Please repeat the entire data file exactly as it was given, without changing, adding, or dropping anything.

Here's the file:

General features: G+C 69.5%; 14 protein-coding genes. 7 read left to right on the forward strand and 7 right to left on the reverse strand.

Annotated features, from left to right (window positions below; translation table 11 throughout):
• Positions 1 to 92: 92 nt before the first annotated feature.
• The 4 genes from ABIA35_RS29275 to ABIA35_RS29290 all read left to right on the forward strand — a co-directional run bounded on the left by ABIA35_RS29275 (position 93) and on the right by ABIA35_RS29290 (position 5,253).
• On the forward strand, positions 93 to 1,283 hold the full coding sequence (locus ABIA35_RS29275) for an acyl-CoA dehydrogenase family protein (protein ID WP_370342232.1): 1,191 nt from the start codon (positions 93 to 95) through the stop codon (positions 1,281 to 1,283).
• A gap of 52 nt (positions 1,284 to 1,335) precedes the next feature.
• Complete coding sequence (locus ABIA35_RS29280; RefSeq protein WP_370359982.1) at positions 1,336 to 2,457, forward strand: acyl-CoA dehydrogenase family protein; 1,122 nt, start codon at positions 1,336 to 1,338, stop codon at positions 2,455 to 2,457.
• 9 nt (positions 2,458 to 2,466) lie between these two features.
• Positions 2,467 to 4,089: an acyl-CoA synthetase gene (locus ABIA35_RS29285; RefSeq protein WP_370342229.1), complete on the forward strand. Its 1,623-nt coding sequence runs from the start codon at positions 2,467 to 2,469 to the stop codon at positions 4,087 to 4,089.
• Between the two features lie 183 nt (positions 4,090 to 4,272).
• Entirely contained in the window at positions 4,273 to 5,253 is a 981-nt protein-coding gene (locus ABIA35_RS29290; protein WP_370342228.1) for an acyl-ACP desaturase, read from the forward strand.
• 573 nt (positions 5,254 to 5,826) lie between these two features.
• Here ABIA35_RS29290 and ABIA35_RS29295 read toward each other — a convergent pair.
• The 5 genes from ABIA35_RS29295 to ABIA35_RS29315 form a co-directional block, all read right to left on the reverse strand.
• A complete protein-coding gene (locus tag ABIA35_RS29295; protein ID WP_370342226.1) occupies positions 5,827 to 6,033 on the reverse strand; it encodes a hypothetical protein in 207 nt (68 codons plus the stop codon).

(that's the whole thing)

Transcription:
General features: G+C 69.5%; 14 protein-coding genes. 7 read left to right on the forward strand and 7 right to left on the reverse strand.

Annotated features, from left to right (window positions below; translation table 11 throughout):
• Positions 1 to 92: 92 nt before the first annotated feature.
• The 4 genes from ABIA35_RS29275 to ABIA35_RS29290 all read left to right on the forward strand — a co-directional run bounded on the left by ABIA35_RS29275 (position 93) and on the right by ABIA35_RS29290 (position 5,253).
• On the forward strand, positions 93 to 1,283 hold the full coding sequence (locus ABIA35_RS29275) for an acyl-CoA dehydrogenase family protein (protein ID WP_370342232.1): 1,191 nt from the start codon (positions 93 to 95) through the stop codon (positions 1,281 to 1,283).
• A gap of 52 nt (positions 1,284 to 1,335) precedes the next feature.
• Complete coding sequence (locus ABIA35_RS29280; RefSeq protein WP_370359982.1) at positions 1,336 to 2,457, forward strand: acyl-CoA dehydrogenase family protein; 1,122 nt, start codon at positions 1,336 to 1,338, stop codon at positions 2,455 to 2,457.
• 9 nt (positions 2,458 to 2,466) lie between these two features.
• Positions 2,467 to 4,089: an acyl-CoA synthetase gene (locus ABIA35_RS29285; RefSeq protein WP_370342229.1), complete on the forward strand. Its 1,623-nt coding sequence runs from the start codon at positions 2,467 to 2,469 to the stop codon at positions 4,087 to 4,089.
• Between the two features lie 183 nt (positions 4,090 to 4,272).
• Entirely contained in the window at positions 4,273 to 5,253 is a 981-nt protein-coding gene (locus ABIA35_RS29290; protein WP_370342228.1) for an acyl-ACP desaturase, read from the forward strand.
• 573 nt (positions 5,254 to 5,826) lie between these two features.
• Here ABIA35_RS29290 and ABIA35_RS29295 read toward each other — a convergent pair.
• The 5 genes from ABIA35_RS29295 to ABIA35_RS29315 form a co-directional block, all read right to left on the reverse strand.
• A complete protein-coding gene (locus tag ABIA35_RS29295; protein ID WP_370342226.1) occupies positions 5,827 to 6,033 on the reverse strand; it encodes a hypothetical protein in 207 nt (68 codons plus the stop codon).